July 24, 2014
Washington’s Back-to-the-Future Military Policies in Africa
Posted on Mar 14, 2014
By Nick Turse, TomDispatch
This piece first appeared at TomDispatch. Read Tom Engelhardt’s introduction here.
Lion Forward Teams? Echo Casemate? Juniper Micron?
You could be forgiven if this jumble of words looks like nonsense to you. It isn’t. It’s the language of the U.S. military’s simmering African interventions; the patois that goes with a set of missions carried out in countries most Americans couldn’t locate on a map; the argot of conflicts now primarily fought by proxies and a former colonial power on a continent that the U.S. military views as a hotbed of instability and that hawkish pundits increasingly see as a growth area for future armed interventions.
Since 9/11, the U.S. military has been making inroads in Africa, building alliances, facilities, and a sophisticated logistics network. Despite repeated assurances by U.S. Africa Command (AFRICOM) that military activities on the continent were minuscule, a 2013 investigation by TomDispatch exposed surprisingly large and expanding U.S. operations—including recent military involvement with no fewer than 49 of 54 nations on the continent. Washington’s goal continues to be building these nations into stable partners with robust, capable militaries, as well as creating regional bulwarks favorable to its strategic interests in Africa. Yet over the last years, the results have often confounded the planning—with American operations serving as a catalyst for blowback (to use a term of CIA tradecraft).
A U.S.-backed uprising in Libya, for instance, helped spawn hundreds of militias that have increasingly caused chaos in that country, leading to repeated attacks on Western interests and the killing of the U.S. ambassador and three other Americans. Tunisia has become ever more destabilized, according to a top U.S. commander in the region. Kenya and Algeria were hit by spectacular, large-scale terrorist attacks that left Americans dead or wounded. South Sudan, a fledgling nation Washington recently midwifed into being that has been slipping into civil war, now has more than 870,000 displaced persons, is facing an imminent hunger crisis, and has recently been the site of mass atrocities, including rapes and killings. Meanwhile, the U.S.-backed military of Mali was repeatedly defeated by insurgent forces after managing to overthrow the elected government, and the U.S.-supported forces of the Central African Republic (CAR) failed to stop a ragtag rebel group from ousting the president.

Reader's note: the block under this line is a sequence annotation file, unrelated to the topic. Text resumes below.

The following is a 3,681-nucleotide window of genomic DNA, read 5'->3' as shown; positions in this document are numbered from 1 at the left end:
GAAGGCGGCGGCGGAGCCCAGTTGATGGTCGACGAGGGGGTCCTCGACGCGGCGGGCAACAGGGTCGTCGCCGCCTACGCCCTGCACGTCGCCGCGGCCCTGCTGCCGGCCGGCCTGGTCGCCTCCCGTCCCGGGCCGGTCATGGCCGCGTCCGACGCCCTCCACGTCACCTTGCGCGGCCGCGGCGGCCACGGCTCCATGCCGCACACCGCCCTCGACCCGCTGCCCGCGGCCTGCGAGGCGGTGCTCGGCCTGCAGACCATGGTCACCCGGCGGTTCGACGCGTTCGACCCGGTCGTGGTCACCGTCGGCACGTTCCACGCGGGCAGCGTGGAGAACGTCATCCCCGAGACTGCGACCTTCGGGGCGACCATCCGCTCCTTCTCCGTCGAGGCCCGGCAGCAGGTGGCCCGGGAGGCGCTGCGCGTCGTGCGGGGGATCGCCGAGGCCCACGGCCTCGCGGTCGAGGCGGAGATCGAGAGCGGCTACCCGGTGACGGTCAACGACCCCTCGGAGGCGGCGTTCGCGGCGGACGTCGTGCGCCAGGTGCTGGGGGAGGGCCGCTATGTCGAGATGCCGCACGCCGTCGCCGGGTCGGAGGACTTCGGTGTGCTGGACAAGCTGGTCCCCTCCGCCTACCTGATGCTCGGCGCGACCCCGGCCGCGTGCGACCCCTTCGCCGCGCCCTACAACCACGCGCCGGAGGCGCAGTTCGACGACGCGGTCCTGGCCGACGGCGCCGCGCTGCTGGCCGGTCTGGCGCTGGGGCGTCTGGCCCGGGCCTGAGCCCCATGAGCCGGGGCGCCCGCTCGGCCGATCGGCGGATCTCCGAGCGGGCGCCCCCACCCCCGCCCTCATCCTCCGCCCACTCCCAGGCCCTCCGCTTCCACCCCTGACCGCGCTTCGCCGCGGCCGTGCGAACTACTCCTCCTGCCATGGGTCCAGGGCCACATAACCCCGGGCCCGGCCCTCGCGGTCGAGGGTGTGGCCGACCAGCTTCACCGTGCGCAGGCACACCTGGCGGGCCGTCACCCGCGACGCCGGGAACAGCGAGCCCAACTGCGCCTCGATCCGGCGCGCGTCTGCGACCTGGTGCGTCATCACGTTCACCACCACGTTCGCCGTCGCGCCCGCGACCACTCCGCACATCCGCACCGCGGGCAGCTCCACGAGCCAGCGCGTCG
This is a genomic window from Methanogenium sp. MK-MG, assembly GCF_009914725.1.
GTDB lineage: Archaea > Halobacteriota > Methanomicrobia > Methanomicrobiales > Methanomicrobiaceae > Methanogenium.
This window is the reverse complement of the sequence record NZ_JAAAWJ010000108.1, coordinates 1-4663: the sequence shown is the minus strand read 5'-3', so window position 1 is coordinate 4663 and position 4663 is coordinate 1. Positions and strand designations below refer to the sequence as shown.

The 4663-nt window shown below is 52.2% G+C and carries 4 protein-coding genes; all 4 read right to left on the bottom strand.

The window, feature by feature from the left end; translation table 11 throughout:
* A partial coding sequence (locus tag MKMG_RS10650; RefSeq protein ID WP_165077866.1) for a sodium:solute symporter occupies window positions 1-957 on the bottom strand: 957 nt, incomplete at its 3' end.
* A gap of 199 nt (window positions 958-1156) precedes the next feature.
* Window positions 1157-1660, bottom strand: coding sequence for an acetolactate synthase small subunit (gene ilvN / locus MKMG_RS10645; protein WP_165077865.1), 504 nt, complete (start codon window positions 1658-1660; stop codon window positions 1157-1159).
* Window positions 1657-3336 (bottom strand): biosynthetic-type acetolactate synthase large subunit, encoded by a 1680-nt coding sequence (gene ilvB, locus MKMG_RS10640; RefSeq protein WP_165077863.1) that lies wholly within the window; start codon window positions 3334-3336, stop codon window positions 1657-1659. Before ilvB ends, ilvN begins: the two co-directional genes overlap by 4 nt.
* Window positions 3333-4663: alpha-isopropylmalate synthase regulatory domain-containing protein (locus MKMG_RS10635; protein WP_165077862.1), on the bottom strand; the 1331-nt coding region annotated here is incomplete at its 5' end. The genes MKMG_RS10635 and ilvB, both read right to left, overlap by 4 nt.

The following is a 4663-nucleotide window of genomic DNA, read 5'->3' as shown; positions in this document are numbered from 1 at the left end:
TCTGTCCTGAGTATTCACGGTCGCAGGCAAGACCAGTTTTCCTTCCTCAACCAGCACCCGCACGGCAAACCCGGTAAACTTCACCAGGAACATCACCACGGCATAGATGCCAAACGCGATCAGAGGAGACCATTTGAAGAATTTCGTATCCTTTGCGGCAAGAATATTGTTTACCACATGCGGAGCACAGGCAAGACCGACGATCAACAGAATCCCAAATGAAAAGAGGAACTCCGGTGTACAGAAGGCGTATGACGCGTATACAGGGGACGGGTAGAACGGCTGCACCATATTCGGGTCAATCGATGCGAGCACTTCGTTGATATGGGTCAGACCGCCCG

Square, Site wide
The French Connection
After establishing a trading post in present-day Senegal in 1659, France gradually undertook a conquest of West Africa that, by the early twentieth century, left it with a vast colonial domain encompassing present-day Burkina Faso, Benin, Chad, Guinea, Ivory Coast, Mali, Niger, and Senegal, among other places. In the process, the French used Foreign Legionnaires from Algeria, Goumiers from Morocco, and Tirailleurs from Senegal, among other African troops, to bolster its ranks. Today, the U.S. is pioneering a twenty-first-century brand of expeditionary warfare that involves backing both France and the armies of its former colonial charges as Washington tries to accomplish its policy aims in Africa with a limited expenditure of blood and treasure.
In a recent op-ed for the Washington Post, President Barack Obama and French President François Hollande outlined their efforts in glowing terms:
“In Mali, French and African Union forces—with U.S. logistical and information support—have pushed back al-Qaeda-linked insurgents, allowing the people of Mali to pursue a democratic future. Across the Sahel, we are partnering with countries to prevent al-Qaeda from gaining new footholds. In the Central African Republic, French and African Union soldiers—backed by American airlift and support—are working to stem violence and create space for dialogue, reconciliation, and swift progress to transitional elections.”
Missing from their joint piece, however, was any hint of the Western failures that helped facilitate the debacles in Mali and the Central African Republic, the continued crises plaguing those nations, or the potential for mission creep, unintended consequences, and future blowback from this new brand of coalition warfare. The U.S. military, for its part, isn’t saying much about current efforts in these two African nations, but official documents obtained by TomDispatch through the Freedom of Information Act offer telling details, while experts are sounding alarms about the ways in which these military interventions have already fallen short or failed.
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